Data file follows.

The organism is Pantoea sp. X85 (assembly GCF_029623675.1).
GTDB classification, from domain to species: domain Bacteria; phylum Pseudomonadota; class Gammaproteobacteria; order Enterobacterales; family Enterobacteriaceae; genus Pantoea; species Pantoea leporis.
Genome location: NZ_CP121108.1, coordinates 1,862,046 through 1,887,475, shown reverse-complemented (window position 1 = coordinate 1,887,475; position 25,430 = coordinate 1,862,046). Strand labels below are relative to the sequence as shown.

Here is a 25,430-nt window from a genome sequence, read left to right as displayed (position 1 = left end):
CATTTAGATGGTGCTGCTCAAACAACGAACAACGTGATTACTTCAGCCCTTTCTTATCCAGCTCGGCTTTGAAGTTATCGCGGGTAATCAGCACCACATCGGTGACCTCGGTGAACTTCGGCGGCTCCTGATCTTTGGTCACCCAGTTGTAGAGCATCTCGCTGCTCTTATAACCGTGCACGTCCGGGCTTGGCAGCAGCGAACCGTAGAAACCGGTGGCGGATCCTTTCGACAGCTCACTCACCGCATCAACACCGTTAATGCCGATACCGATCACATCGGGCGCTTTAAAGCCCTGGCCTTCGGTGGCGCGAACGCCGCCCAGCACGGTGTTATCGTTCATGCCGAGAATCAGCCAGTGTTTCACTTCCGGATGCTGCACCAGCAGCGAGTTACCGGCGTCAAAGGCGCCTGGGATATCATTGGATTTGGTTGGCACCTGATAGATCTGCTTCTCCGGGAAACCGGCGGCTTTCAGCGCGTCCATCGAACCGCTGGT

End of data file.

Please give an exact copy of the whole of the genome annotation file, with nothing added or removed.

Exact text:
The organism is Pantoea sp. X85 (assembly GCF_029623675.1).
GTDB classification, from domain to species: domain Bacteria; phylum Pseudomonadota; class Gammaproteobacteria; order Enterobacterales; family Enterobacteriaceae; genus Pantoea; species Pantoea leporis.
Genome location: NZ_CP121108.1, coordinates 1,862,046 through 1,887,475, shown reverse-complemented (window position 1 = coordinate 1,887,475; position 25,430 = coordinate 1,862,046). Strand labels below are relative to the sequence as shown.

Here is a 25,430-nt window from a genome sequence, read left to right as displayed (position 1 = left end):
CATTTAGATGGTGCTGCTCAAACAACGAACAACGTGATTACTTCAGCCCTTTCTTATCCAGCTCGGCTTTGAAGTTATCGCGGGTAATCAGCACCACATCGGTGACCTCGGTGAACTTCGGCGGCTCCTGATCTTTGGTCACCCAGTTGTAGAGCATCTCGCTGCTCTTATAACCGTGCACGTCCGGGCTTGGCAGCAGCGAACCGTAGAAACCGGTGGCGGATCCTTTCGACAGCTCACTCACCGCATCAACACCGTTAATGCCGATACCGATCACATCGGGCGCTTTAAAGCCCTGGCCTTCGGTGGCGCGAACGCCGCCCAGCACGGTGTTATCGTTCATGCCGAGAATCAGCCAGTGTTTCACTTCCGGATGCTGCACCAGCAGCGAGTTACCGGCGTCAAAGGCGCCTGGGATATCATTGGATTTGGTTGGCACCTGATAGATCTGCTTCTCCGGGAAACCGGCGGCTTTCAGCGCGTCCATCGAACCGCTGGT